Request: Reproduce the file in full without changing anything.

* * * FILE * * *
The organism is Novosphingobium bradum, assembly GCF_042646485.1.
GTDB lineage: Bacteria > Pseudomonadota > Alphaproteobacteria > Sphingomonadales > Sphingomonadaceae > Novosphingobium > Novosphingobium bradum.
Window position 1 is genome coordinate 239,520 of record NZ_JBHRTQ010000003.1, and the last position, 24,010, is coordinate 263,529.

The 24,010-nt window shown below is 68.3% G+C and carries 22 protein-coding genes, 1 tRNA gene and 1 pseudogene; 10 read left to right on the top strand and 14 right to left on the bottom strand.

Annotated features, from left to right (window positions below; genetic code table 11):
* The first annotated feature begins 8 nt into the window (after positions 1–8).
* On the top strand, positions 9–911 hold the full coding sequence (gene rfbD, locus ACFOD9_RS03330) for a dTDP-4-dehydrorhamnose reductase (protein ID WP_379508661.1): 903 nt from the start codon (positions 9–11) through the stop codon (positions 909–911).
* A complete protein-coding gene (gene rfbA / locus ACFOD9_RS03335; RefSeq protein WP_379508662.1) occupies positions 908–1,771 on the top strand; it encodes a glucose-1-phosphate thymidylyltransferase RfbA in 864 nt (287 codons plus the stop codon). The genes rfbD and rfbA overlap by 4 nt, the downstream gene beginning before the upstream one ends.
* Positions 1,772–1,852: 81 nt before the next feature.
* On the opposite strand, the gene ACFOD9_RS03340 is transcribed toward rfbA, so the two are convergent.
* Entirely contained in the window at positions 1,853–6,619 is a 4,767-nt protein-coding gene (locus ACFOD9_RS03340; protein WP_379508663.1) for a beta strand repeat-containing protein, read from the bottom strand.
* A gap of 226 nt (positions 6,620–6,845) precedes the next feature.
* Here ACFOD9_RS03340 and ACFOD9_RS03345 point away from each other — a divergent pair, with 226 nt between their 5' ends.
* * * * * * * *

The organism is Novosphingobium bradum, assembly GCF_042646485.1.
GTDB lineage: Bacteria > Pseudomonadota > Alphaproteobacteria > Sphingomonadales > Sphingomonadaceae > Novosphingobium > Novosphingobium bradum.
Window position 1 is genome coordinate 239,520 of record NZ_JBHRTQ010000003.1, and the last position, 24,010, is coordinate 263,529.

The 24,010-nt window shown below is 68.3% G+C and carries 22 protein-coding genes, 1 tRNA gene and 1 pseudogene; 10 read left to right on the top strand and 14 right to left on the bottom strand.

Annotated features, from left to right (window positions below; genetic code table 11):
* The first annotated feature begins 8 nt into the window (after positions 1–8).
* On the top strand, positions 9–911 hold the full coding sequence (gene rfbD, locus ACFOD9_RS03330) for a dTDP-4-dehydrorhamnose reductase (protein ID WP_379508661.1): 903 nt from the start codon (positions 9–11) through the stop codon (positions 909–911).
* A complete protein-coding gene (gene rfbA / locus ACFOD9_RS03335; RefSeq protein WP_379508662.1) occupies positions 908–1,771 on the top strand; it encodes a glucose-1-phosphate thymidylyltransferase RfbA in 864 nt (287 codons plus the stop codon). The genes rfbD and rfbA overlap by 4 nt, the downstream gene beginning before the upstream one ends.
* Positions 1,772–1,852: 81 nt before the next feature.
* On the opposite strand, the gene ACFOD9_RS03340 is transcribed toward rfbA, so the two are convergent.
* Entirely contained in the window at positions 1,853–6,619 is a 4,767-nt protein-coding gene (locus ACFOD9_RS03340; protein WP_379508663.1) for a beta strand repeat-containing protein, read from the bottom strand.
* A gap of 226 nt (positions 6,620–6,845) precedes the next feature.
* Here ACFOD9_RS03340 and ACFOD9_RS03345 point away from each other — a divergent pair, with 226 nt between their 5' ends.